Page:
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Scaling the Nanowire

December 23, 2008

The preeminent physicist-futurist Richard Feynman famously declared in a 1959 address to the American Physical Society that “there’s plenty of room at the bottom.” He then invited them to enter the strange new world of nanoscale materials, none of which had actually been invented, except in Feynman’s fantastical imagination. Read More »


DOE CSGF Practicum Profile: Julianne Chung

December 23, 2008

Julianne Chung has an appreciation for versatility, starting with her academic interests. She showed an aptitude for mathematics at an all-girls high school in her hometown of Chattanooga, Tenn., but Chung has a love for dancing that dates back even further. She followed both interests and graduated in 2004 from Atlanta’s Emory University with a major in mathematics and a minor in dance and movement studies. Read More »


FastBit: Digging through databases faster

December 23, 2008

Imagine trying to find someone in a New York City telephone book if the names were listed randomly. Read More »


Humanities and High Performance Computers Connect at NERSC

December 22, 2008

High performance computing and the humanities are finally connecting — with a little matchmaking help from the Department of Energy (DOE) and the National Endowment for the Humanities (NEH). Both organizations have teamed up to create the Humanities High Performance Computing Program, a one-of-a-kind initiative that gives humanities researchers access to some of the world’s most powerful supercomputers. Read More »


NERSC to Provide Resources to INCITE Projects Studying Combustion, Fusion Energy, Materials and Accelerator Design

December 19, 2008

BERKELEY, CA — Researchers tackling some of the most challenging scientific problems, from improving energy efficiency in combustion devices to developing new particle accelerators for scientific discovery to studying properties of new materials, have been awarded access to supercomputing resources at the U.S. Department of Energy’s (DOE) National Energy Research Scientific Computing Center (NERSC). Image of flame surface for lean pre-mixed hydrogen combustion resulting from INCITE… Read More »


Advancing the science of advancing interfaces

December 5, 2008

Mathematician James Sethian works on the edge. He confronts one of the most challenging problems in physics: capturing the behavior of moving interfaces, the edges where one material pushes into or retreats from another – where a gas mixes and burns, where metals or coatings meet silicon chips, even where ink meets air. Read More »

Latest Integrated Microbial Genomes (IMG) Data Management System Update Release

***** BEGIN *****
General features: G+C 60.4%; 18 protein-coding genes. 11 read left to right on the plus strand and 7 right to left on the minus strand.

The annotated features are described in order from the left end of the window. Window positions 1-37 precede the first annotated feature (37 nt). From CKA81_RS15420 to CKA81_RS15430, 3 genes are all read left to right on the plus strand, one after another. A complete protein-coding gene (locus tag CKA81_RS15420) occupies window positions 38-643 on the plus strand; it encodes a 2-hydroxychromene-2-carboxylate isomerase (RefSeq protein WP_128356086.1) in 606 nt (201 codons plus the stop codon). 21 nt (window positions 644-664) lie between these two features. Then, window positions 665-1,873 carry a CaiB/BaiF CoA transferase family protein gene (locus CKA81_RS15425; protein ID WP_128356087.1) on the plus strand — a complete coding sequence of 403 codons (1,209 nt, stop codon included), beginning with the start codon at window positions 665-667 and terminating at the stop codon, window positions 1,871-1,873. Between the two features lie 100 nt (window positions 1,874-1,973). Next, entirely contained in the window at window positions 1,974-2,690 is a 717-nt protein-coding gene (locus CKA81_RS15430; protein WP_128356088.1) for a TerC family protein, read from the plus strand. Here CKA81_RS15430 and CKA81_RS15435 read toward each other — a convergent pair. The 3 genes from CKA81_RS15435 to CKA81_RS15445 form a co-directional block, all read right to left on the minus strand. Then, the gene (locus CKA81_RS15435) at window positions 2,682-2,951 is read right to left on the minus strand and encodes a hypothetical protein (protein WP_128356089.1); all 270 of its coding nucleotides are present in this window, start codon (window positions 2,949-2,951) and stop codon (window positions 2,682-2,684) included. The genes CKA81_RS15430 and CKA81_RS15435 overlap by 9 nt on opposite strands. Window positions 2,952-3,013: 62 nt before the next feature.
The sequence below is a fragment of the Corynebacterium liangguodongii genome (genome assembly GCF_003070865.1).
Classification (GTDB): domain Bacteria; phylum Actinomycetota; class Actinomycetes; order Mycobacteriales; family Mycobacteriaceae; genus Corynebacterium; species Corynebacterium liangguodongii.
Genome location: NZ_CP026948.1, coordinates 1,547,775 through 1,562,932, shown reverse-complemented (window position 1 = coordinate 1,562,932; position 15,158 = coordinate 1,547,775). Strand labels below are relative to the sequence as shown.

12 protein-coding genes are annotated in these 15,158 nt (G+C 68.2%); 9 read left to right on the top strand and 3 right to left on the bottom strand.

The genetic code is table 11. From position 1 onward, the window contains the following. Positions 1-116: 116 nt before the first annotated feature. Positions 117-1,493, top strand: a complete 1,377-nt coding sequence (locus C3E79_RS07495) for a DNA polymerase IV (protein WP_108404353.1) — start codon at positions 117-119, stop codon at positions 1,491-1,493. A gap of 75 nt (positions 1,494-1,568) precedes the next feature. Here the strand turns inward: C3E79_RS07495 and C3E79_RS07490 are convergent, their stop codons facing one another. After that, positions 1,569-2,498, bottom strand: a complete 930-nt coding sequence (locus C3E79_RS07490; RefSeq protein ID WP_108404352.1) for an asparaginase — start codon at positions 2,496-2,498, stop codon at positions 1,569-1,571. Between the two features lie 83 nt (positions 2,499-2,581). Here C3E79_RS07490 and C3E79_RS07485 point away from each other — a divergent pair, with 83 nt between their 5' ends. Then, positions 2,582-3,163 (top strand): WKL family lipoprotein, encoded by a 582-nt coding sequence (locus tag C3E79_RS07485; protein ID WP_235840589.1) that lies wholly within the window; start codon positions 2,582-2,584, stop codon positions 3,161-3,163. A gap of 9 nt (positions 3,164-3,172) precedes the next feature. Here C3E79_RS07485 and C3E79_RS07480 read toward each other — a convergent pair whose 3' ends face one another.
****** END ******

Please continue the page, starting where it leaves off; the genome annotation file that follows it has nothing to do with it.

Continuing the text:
December 4, 2008

WALNUT CREEK, CA--Version 2.4 of the Integrated Microbial Genomes (IMG) data management system, a resource provided to the scientific community for microbial genome data analysis, has now been released. Hosted by the U.S. Department of Energy Joint Genome Institute (DOE JGI), IMG has built a popular following as reflected in the overwhelming response to IMG workshops offered in Spring 2008, now full. DOE JGI has added a fall session, September 15-19, 2008. Registration is now open at http://www.jgi.doe.gov/meetings/mgm/. Read More »

Video: Intel, M'soft launch parallel lab

December 2, 2008

BERKELEY, Calif. — Researchers officially christened the Parallel Computing Lab here Monday (Dec. 1) in a newly renovated space at the University of California, Berkeley. The center has been conducting work for several months to define a new parallel programming model for tomorrow's many-core processors that could replace serial methods that have served mainstream computing since its inception. Read More »


Integrated Microbial Genomics Reaches Out to Include Human Microbial Communities

December 1, 2008

“We live in a microbial world,” says Nikos Kyrpides of Berkeley Lab’s Genomics Division. “There are millions of organisms in one drop of water and even more in soil. Life on our planet cannot be sustained without the microbes.” Read More »


RISC daddy conjures Moore's Lawless parallel universe

November 26, 2008

The oft-cited Moore's Law is the fulcrum of the IT industry in that it has provided the means of giving us ever-faster and more sophisticated computing technology over the decades. This in turn allowed the IT industry to convince us that every one, two, or three years, we need new operating systems, better performance, and new and more complex applications. But ask yourself this: What happens to the IT industry if the performance improvements stop? Read More »